It was brave of Romania to apply a full adoption ban and it stopped the trade in its children and also allowed the Country to develop a full series of reforms in the last 10 years that has seen the largest majority of children returned home to their biological parents and the orphanages which are the breeding grounds of the international adoption agencies that are so often NGOs closed down forever.

The simple fact is that a foreign family adopting a child today and most are in the US, UK, France and Italy cannot be certain that their child is truly a child with no living parents or relatives as the massive fraud for profit operations of the traffickers is well covered in what has become a multi million Euro business that has little to do with the rights of any child.

Far too many adoptive parents also have been badly treated and lied to by the unregulated inter-country adoption agencies in past years and have ended up with a child that was very different to what they had been described as would be receiving. The nightmare for both adopted child and adoptive parents has then become a living reality in a system with no back up after the child has been received and paid for.

This form of child trafficking which is well known now and proved beyond doubt, has seen more and more Countries nowadays placing stronger restrictions on these kinds of adoptions and some even following Romania and placing a ban on inter-country adoptions to stop the unregulated sale of children in the child export market that exists sadly today in our World.

Brian Douglas. (Director RCHF.) Thursday, October 22, 2009

Écrit par : collectif aa | 22/10/2009

Romania should withstand pressure to lift ban on international adoptions

Ever since Romania prohibited international adoptions in 2001 it has been pressurised by the leaders of France, Italy, Israel, Spain and the US to lift the ban. Behind these politicians are private adoption agencies, adoptive parents and others interested in getting children for whatever reason.

When Hillary Clinton met the Romanian Foreign Minister earlier this year she handed him a letter which said "We urge you to reform current law in Romania...including a reevaluation of your decision to remove international adoption as an important permanency option".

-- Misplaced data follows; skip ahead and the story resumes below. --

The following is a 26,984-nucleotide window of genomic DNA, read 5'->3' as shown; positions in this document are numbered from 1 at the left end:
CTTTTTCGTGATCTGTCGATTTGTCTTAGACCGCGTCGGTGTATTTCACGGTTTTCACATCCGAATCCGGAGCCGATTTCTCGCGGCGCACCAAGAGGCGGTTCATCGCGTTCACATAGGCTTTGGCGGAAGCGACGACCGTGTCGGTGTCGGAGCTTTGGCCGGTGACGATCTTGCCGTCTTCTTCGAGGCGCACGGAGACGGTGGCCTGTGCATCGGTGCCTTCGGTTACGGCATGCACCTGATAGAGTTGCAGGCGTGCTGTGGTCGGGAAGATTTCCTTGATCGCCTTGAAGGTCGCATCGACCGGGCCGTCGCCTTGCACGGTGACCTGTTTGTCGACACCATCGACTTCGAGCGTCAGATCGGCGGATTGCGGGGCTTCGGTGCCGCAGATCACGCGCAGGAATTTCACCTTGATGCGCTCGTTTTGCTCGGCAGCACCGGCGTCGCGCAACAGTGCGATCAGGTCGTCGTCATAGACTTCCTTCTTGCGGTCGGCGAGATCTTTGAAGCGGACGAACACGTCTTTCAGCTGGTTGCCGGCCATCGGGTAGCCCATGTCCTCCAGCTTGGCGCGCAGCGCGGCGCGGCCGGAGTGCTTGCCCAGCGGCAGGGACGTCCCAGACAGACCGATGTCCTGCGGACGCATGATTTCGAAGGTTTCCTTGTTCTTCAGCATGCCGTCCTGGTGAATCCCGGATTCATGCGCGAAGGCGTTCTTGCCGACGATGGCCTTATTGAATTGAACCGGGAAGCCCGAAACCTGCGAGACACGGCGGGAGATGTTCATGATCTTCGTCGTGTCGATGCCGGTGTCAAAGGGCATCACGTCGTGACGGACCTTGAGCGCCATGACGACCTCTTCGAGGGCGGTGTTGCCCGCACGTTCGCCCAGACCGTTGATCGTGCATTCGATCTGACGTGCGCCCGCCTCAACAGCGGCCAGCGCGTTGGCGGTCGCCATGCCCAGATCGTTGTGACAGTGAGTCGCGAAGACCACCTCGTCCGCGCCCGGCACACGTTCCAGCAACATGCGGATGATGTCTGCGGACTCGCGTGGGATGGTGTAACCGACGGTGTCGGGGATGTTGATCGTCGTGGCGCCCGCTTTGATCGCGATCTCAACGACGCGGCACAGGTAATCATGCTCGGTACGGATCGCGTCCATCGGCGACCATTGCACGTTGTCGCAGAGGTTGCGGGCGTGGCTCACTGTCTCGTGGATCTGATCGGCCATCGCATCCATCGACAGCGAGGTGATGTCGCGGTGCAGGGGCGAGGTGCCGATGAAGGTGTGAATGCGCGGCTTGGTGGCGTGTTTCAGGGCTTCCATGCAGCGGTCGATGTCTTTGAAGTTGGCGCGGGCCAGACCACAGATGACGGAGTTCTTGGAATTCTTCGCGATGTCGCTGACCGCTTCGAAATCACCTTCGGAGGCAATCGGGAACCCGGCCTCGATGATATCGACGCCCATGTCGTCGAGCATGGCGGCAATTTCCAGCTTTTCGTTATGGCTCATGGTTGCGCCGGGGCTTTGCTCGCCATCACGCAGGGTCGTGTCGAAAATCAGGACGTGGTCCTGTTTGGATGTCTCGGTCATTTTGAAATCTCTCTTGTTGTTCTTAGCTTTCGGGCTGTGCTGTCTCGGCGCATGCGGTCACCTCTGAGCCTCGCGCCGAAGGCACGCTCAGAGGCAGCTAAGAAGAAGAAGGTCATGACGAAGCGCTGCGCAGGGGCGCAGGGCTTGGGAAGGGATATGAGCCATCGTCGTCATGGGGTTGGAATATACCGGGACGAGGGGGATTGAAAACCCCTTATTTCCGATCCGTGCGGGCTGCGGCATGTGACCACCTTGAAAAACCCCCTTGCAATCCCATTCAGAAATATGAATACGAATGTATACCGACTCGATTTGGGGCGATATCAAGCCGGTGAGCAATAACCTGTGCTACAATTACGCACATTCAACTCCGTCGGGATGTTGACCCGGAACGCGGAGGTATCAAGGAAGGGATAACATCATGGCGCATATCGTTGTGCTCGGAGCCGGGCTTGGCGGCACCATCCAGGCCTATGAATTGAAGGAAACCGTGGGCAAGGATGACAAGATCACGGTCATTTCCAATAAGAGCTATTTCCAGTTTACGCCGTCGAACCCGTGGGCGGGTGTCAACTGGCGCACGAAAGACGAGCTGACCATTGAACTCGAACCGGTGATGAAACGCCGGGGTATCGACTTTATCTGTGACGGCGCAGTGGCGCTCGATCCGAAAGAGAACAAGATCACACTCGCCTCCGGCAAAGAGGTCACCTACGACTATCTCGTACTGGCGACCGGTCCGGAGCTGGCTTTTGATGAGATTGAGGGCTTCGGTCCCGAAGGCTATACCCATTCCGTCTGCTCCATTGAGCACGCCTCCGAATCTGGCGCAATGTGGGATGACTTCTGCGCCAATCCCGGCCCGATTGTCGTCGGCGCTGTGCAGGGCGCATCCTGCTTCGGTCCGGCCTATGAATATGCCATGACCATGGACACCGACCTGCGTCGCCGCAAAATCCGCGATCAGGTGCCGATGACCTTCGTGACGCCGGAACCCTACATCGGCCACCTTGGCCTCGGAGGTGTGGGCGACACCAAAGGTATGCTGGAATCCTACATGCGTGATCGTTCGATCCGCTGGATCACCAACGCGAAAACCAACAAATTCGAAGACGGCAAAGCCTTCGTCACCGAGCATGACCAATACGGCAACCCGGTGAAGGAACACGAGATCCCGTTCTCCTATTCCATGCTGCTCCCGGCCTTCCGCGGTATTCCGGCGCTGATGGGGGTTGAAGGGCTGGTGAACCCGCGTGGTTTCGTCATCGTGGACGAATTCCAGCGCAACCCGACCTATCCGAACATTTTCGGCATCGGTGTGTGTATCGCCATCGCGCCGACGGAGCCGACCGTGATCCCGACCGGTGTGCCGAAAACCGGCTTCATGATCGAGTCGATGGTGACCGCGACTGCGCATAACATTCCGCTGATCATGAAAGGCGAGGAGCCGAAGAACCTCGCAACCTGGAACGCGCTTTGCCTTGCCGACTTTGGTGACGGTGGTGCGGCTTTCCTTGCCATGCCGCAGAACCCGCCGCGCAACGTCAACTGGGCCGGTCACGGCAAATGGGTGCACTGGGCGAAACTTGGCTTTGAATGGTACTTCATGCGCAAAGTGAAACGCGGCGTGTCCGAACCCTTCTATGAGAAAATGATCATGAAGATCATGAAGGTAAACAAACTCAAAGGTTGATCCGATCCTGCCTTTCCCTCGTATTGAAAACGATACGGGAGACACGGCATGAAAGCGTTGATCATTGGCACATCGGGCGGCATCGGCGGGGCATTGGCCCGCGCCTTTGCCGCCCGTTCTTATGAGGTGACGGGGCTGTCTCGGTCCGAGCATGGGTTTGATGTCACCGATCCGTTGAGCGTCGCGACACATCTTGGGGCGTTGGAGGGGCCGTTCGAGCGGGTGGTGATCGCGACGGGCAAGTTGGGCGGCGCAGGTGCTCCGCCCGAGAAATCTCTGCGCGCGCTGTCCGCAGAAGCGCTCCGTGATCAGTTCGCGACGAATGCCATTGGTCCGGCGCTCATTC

Romania should continue to stand firm in the face of this intense lobby for international adoption, a lobby which talks about tens of thousands of Romanian orphans languishing in grim institutions. But the EU-funded reform of Romania's child welfare system resulted in the closure of almost all the notorious children's homes, introduced foster care and a range of family-based alternatives. The EU also insisted that Romania stop international adoptions as it had established a free market in children.

But now the EU and Council of Europe (COE) are joining the lobby to convince Romania to lift its ban on international adoptions. The European Commission's justice unit and the COE are organising a conference in Strasbourg at the end of November with some of the most active members of the international adoptions lobby. Conference organiser Patrizia de Luca admitted that one of the aims of the conference is "to convince Romania that inter-country adoptions can be authorized in a certain way".

The conference "Challenges in Adoption Procedures in Europe" was initiated by French MEP Jean Marie Cavada and investment banker Francois de Combret. These lobbyists talk of the "free movement of children" within the EU, as if children are like capital, goods and services. The aim of the conference is to develop a "European Adoption Policy" so that parents from one member state can adopt from any other member state.

Considering that the event will be packed with pro-adoption lobbyists, it is likely the conference will recommend the commission develops a "European Adoption Policy". This would mean that families in Italy, France and Spain, where there are huge waiting lists of adoptive parents, can access a fresh supply of children from Romania.

But the truth is that there are very few orphaned children in Romania, where children in care are placed in the extended family, foster or family type homes. In addition, there is a waiting list of Romanian families who want to adopt. The Romanian adoption system developed in 1997, in compliance with the Hague Adoption Convention, showed that the financial incentives involved in international adoptions (up to 30,000 euro a child) corrupted health, welfare and legal services and poor single mothers were routinely persuaded to "abandon" their children in maternity hospitals. In other words, the demand for children creates the supply and corrupts local social services.

Roelie Post is a commission official now seconded to the NGO Against Child Trafficking. For many years she worked on the Romanian reform and documented her experiences in a book called 'Romania, For Export Only - the untold story of the Romanian 'orphans'. She says, "the trade in adoptions are mediated by private adoption agencies in exchange for large sums of money. The EU demanded Romanian become like other EU member states by taking care of its own children, but now they seem to want all EU Member States to become like Romania was before 2001 - when children were made available for the international adoption market. The EU now supports the same lobby groups that they withstood for many years."

Rupert Wolfe Murray is a documentary filmmaker based in Romania and a supporter of Against Child Trafficking

Écrit par : eu observer | 17/11/2009